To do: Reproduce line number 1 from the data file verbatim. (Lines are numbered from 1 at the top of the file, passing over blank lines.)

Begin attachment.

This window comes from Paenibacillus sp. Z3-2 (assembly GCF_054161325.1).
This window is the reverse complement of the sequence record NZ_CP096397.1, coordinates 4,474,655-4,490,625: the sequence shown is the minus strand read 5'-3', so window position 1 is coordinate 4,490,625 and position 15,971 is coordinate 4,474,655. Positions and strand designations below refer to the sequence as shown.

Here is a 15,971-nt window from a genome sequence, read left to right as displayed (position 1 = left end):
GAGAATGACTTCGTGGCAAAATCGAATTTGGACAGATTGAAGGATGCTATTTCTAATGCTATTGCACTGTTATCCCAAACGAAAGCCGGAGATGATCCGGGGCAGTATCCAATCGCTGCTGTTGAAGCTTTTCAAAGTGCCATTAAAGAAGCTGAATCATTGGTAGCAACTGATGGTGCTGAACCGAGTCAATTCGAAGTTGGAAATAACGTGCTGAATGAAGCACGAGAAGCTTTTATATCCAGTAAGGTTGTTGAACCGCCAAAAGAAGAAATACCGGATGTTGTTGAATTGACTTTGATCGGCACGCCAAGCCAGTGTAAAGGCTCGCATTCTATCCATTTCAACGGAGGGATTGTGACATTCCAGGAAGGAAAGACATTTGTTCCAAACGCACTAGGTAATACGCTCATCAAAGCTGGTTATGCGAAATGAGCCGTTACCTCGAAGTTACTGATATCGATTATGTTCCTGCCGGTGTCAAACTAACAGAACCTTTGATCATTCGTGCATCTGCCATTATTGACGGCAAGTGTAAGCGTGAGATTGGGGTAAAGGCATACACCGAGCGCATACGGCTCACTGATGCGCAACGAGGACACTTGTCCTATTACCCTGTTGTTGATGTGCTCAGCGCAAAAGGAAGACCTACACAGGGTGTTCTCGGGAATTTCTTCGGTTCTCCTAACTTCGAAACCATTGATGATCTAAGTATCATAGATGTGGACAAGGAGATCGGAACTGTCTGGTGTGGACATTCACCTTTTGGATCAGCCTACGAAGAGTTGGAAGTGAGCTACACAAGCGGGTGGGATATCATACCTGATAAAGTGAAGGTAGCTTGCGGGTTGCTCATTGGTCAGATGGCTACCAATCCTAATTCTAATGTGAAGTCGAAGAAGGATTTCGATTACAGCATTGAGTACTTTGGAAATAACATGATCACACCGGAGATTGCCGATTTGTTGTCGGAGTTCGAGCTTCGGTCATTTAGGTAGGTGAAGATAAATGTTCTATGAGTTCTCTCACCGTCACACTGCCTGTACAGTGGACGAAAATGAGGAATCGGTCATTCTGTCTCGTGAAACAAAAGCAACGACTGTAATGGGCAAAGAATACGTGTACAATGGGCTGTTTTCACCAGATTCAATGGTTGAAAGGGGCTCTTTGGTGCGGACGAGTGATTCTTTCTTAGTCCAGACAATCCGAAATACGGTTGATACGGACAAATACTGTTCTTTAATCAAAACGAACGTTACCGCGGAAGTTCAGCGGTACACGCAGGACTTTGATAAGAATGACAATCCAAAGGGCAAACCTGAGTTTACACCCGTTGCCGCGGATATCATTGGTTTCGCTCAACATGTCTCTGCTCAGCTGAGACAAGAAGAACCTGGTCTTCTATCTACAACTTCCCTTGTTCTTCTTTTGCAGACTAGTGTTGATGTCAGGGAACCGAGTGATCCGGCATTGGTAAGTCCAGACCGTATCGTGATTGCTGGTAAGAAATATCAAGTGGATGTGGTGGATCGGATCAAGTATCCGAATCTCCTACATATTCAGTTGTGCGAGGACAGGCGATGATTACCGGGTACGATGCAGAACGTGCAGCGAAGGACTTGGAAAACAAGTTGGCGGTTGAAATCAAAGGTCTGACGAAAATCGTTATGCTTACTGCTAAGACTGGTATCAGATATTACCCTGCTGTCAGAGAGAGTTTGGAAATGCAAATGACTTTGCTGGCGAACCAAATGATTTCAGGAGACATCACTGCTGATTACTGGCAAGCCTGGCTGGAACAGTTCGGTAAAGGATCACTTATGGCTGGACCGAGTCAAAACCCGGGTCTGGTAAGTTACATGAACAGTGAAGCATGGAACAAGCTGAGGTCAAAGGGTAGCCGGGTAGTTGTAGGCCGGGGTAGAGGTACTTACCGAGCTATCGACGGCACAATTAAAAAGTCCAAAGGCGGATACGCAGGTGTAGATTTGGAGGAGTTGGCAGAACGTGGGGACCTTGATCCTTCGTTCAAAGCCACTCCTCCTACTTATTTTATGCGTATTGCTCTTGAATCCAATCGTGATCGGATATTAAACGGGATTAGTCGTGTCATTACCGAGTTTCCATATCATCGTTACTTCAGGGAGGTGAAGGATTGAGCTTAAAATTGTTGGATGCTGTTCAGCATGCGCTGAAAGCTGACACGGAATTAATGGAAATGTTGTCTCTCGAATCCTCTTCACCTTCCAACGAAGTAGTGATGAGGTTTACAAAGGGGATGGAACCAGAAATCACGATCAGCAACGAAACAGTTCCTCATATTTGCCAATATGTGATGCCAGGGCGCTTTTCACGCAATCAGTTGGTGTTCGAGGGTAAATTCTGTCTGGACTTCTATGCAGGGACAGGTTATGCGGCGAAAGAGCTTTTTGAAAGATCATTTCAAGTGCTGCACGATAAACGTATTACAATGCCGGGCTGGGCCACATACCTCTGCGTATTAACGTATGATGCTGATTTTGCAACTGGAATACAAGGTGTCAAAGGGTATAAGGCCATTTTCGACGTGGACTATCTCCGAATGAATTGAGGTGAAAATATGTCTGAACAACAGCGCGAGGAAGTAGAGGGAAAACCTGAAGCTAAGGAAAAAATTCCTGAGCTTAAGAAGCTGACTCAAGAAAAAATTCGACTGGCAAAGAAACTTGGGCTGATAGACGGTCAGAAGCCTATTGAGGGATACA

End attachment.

This window comes from Paenibacillus sp. Z3-2 (assembly GCF_054161325.1).